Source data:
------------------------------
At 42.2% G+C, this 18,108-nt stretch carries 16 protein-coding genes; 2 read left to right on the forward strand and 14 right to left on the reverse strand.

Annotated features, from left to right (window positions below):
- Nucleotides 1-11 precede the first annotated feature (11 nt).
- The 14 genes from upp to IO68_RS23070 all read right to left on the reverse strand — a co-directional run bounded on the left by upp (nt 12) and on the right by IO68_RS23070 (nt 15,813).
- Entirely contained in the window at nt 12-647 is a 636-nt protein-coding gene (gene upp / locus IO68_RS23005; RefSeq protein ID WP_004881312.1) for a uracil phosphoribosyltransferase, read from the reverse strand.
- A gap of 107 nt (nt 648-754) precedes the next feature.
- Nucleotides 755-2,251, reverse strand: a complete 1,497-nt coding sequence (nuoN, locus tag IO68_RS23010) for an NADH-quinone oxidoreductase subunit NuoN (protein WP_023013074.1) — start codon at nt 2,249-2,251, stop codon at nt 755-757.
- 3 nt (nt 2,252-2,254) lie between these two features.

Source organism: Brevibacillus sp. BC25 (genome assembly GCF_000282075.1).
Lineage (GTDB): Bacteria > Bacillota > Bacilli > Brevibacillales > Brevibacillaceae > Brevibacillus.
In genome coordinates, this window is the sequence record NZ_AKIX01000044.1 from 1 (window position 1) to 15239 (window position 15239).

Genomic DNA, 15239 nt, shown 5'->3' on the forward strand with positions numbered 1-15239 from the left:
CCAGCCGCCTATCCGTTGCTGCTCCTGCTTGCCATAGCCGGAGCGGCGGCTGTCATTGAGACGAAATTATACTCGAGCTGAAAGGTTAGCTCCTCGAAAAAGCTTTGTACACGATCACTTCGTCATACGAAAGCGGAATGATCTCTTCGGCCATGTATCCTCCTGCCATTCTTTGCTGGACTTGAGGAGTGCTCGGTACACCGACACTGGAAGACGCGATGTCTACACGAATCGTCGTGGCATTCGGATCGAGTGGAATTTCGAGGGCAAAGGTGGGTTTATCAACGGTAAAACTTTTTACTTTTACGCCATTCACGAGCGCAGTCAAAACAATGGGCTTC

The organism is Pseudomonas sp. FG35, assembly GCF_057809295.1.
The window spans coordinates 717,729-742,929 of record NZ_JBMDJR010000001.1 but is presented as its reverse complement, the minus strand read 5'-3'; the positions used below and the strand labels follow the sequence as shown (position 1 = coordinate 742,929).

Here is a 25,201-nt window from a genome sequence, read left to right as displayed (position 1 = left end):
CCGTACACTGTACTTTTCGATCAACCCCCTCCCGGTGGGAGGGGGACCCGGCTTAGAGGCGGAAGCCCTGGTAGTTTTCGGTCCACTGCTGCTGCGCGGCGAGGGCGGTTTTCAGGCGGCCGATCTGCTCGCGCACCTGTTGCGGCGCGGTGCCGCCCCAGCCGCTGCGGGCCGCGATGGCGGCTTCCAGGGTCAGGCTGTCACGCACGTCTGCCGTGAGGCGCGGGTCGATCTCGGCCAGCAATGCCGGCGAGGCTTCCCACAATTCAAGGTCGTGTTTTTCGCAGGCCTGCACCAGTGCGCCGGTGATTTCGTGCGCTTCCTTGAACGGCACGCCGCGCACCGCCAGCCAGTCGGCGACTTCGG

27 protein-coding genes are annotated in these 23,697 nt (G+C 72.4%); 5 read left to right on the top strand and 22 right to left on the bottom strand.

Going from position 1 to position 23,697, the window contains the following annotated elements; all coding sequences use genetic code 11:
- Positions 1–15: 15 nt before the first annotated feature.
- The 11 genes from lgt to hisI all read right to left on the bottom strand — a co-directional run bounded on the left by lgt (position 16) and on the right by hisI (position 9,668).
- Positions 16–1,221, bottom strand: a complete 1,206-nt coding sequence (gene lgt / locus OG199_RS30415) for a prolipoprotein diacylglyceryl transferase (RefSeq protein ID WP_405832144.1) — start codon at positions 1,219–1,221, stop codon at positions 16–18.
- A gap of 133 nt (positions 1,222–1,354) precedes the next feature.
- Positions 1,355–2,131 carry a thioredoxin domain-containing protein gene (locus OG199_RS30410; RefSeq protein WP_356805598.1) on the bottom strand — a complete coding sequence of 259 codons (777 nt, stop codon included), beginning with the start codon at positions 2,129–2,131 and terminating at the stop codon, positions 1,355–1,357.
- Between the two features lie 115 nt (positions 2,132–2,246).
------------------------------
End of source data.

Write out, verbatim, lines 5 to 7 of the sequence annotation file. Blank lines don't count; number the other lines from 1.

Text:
- Entirely contained in the window at nt 12-647 is a 636-nt protein-coding gene (gene upp / locus IO68_RS23005; RefSeq protein ID WP_004881312.1) for a uracil phosphoribosyltransferase, read from the reverse strand.
- A gap of 107 nt (nt 648-754) precedes the next feature.
- Nucleotides 755-2,251, reverse strand: a complete 1,497-nt coding sequence (nuoN, locus tag IO68_RS23010) for an NADH-quinone oxidoreductase subunit NuoN (protein WP_023013074.1) — start codon at nt 2,249-2,251, stop codon at nt 755-757.